Leading Border boxers had the opportunity to learn from one of Australia’s best fighters in their own backyard.
Decorated national star Paul Fleming made his way down to the region on the weekend to provide the homegrown talent one-on-one boxing sessions at Border Boxing Club and Boos Boxing.
Many of the fighters used their time with Fleming to prepare for the upcoming Victorian Amateur Boxing League bout at Wodonga Racecourse on May 26.
Among them is 15-year-old Conor O’Brien who had his first fight at Bondi last month, while Jack Mitchelson is also hoping to get a match on the night.
Border Boxing Club owner Matthew Friswell was blown away by Fleming’s effort.
“He drove down on Friday through that horrific rainstorm with his heavily-pregnant wife Bianca and started on Saturday morning at 7.30,” Friswell said.
“He was doing one-on-one sessions with local fighters from Border Boxing Club and Boss Boxing, as well as some other fighters from around the area.
“He did that all day until 5.30 where we started a group seminar and we finished off with a community barbecue where everyone got the chance to meet Paul, hold his title belts and listen to his stories.
“He went to Corey Pyle’s gym (Boss Boxing) in Wodonga to do some more one-on-ones on Sunday morning up until about lunchtime.”
Fleming is regarded not only as one of the best in Australia, but also around the world.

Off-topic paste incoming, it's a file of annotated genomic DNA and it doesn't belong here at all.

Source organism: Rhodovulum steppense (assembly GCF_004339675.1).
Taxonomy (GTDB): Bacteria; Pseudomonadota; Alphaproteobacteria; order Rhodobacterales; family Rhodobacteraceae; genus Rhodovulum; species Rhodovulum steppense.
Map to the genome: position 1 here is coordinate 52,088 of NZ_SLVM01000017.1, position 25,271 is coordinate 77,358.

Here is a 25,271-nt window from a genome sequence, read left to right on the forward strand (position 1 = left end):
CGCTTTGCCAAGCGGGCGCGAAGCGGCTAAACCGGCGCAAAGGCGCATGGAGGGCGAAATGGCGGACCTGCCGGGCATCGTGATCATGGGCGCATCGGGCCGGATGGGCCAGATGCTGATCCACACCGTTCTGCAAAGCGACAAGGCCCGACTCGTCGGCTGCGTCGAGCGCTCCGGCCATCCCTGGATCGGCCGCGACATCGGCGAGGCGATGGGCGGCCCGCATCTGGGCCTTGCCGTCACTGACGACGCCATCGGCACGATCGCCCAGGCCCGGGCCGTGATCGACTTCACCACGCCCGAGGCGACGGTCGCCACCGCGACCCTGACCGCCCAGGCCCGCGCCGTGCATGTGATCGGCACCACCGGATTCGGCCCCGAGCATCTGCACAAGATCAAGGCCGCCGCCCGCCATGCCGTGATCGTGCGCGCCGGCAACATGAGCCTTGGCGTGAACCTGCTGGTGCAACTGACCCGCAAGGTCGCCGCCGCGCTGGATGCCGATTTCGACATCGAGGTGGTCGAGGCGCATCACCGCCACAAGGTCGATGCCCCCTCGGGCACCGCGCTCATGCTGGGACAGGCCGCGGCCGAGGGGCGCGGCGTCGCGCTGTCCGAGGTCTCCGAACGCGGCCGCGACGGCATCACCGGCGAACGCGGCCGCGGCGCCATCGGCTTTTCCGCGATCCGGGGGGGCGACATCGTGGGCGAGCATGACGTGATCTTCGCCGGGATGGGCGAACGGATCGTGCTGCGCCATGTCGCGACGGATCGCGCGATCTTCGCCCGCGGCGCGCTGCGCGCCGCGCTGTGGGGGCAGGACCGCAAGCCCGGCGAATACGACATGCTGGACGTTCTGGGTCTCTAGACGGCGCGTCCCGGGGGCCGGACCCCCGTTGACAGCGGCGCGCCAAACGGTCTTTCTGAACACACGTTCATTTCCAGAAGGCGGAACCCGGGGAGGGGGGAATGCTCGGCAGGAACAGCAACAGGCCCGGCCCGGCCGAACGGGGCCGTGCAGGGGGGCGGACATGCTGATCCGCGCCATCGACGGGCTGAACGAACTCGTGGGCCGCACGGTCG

The 30-year-old has represented Australia internationally on multiple occasions as an amateur, taking on the best in the business to claim bronze at the world championships.
Fleming made the national team for the Beijing Olympics in 2008 before he was signed by Bob Arum at Top Rank – which promotes Manny Pacquiao and Miguel Cotto, becoming the first Australian to be picked up by the company.
“Having someone with that sort of pedigree to motivate our guys and share stories was just amazing,” Friswell added.
“Having him spend the time to develop their skills from a world standard was incredible.
“The guys got a lot out of the fact they didn’t just jump in the car and go to the big smoke, he came to us in our neighbourhood.
“I think it says a lot about the community of boxing.
“Often it gets a bad name as a ‘thug sport’, but when you look at the people who are involved, they’re some of the nicest in the world.”
Fleming is keen to return to the Border, with plans to set up an Indigenous boxing program for the region.
“We’re trying to get people involved from a health point-of-view to work on the Closing the Gap initiative,” Friswell said.